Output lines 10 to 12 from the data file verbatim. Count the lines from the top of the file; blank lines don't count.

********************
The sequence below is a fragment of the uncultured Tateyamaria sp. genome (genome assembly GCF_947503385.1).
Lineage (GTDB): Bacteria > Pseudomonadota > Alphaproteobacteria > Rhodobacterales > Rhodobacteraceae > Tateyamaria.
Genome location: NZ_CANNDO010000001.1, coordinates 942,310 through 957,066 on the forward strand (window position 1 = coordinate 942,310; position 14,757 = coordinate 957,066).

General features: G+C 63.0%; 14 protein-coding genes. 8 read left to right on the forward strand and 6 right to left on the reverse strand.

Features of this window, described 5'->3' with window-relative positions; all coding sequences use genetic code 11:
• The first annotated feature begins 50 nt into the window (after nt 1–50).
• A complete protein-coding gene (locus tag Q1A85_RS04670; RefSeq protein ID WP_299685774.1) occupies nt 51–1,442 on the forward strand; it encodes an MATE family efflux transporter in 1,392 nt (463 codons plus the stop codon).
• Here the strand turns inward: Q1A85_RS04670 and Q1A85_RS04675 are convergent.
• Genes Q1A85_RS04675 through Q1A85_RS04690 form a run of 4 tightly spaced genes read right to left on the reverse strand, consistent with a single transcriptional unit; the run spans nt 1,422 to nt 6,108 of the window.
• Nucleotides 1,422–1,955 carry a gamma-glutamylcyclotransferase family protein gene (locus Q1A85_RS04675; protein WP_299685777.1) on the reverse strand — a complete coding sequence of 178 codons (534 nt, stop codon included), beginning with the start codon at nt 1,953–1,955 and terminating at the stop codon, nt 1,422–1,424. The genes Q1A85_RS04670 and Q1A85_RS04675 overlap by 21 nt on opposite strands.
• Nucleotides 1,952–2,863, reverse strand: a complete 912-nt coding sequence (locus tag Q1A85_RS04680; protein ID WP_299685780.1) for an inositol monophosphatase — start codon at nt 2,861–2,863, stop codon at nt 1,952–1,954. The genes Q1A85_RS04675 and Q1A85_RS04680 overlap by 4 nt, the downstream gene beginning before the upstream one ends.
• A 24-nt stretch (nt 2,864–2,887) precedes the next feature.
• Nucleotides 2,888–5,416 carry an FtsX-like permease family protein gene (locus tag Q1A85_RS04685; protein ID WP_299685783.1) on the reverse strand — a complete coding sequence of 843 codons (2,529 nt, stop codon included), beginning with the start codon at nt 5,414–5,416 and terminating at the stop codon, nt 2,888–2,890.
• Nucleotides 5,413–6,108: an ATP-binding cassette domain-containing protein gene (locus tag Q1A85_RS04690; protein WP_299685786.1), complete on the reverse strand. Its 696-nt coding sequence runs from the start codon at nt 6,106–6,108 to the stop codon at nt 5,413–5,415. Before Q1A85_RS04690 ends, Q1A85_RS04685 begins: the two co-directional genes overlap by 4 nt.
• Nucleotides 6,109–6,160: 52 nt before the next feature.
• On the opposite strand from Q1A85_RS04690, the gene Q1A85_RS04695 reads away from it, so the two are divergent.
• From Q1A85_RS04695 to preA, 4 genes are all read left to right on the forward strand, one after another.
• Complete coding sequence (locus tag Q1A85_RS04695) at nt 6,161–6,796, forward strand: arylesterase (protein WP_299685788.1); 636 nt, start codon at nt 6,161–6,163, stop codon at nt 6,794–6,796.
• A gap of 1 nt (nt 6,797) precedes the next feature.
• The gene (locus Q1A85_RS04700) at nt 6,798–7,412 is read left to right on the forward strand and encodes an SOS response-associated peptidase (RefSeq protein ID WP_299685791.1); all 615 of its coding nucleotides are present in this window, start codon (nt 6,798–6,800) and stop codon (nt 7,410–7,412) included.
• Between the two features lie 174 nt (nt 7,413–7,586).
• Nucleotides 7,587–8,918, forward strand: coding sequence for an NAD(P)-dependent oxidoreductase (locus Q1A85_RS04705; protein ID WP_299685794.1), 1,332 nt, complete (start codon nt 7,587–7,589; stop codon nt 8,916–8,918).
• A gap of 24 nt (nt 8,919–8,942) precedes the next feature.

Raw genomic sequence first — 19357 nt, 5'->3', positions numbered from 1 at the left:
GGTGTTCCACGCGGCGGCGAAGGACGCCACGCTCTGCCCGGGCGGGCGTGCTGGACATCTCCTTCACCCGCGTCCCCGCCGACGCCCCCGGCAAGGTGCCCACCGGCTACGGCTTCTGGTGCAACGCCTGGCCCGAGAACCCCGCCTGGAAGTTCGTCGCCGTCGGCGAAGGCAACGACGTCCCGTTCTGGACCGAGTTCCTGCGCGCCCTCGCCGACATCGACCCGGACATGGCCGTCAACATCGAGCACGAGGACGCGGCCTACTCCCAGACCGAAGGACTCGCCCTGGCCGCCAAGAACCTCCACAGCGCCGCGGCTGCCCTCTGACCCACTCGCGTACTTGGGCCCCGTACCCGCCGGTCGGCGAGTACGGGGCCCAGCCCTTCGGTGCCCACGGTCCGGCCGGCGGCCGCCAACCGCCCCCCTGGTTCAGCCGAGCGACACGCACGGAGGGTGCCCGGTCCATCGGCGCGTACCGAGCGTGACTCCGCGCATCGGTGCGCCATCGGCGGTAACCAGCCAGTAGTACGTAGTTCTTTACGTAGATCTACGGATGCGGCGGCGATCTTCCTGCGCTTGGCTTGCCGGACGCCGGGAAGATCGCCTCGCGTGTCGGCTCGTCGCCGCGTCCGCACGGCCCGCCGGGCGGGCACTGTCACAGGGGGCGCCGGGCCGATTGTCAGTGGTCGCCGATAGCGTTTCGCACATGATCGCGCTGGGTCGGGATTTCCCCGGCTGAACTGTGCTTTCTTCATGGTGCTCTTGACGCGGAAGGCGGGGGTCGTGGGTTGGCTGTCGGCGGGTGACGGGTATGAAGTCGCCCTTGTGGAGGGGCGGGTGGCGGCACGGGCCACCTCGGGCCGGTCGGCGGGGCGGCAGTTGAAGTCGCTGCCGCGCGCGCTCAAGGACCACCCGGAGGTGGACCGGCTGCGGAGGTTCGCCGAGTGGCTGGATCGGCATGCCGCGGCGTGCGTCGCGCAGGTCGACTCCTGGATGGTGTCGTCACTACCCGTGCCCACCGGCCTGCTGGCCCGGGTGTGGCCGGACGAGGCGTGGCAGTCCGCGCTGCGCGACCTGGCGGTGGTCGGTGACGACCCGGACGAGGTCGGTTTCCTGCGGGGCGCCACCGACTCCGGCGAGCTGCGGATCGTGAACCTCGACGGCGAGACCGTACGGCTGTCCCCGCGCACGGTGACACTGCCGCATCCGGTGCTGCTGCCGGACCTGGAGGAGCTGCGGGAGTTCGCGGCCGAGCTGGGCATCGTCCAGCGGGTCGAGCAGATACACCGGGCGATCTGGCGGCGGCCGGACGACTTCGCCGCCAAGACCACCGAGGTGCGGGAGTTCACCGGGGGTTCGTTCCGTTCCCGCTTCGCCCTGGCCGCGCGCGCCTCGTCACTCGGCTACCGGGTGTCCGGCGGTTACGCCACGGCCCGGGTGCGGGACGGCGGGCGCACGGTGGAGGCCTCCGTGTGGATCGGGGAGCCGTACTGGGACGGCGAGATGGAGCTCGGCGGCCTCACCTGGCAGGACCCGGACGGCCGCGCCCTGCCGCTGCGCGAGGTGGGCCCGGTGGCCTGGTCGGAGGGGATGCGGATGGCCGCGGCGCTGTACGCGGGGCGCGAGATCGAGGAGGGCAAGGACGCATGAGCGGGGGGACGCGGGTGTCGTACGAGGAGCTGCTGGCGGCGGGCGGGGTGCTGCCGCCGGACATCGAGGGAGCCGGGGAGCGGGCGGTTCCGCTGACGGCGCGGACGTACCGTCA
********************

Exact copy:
• Nucleotides 1,422–1,955 carry a gamma-glutamylcyclotransferase family protein gene (locus Q1A85_RS04675; protein WP_299685777.1) on the reverse strand — a complete coding sequence of 178 codons (534 nt, stop codon included), beginning with the start codon at nt 1,953–1,955 and terminating at the stop codon, nt 1,422–1,424. The genes Q1A85_RS04670 and Q1A85_RS04675 overlap by 21 nt on opposite strands.
• Nucleotides 1,952–2,863, reverse strand: a complete 912-nt coding sequence (locus tag Q1A85_RS04680; protein ID WP_299685780.1) for an inositol monophosphatase — start codon at nt 2,861–2,863, stop codon at nt 1,952–1,954. The genes Q1A85_RS04675 and Q1A85_RS04680 overlap by 4 nt, the downstream gene beginning before the upstream one ends.
• A 24-nt stretch (nt 2,864–2,887) precedes the next feature.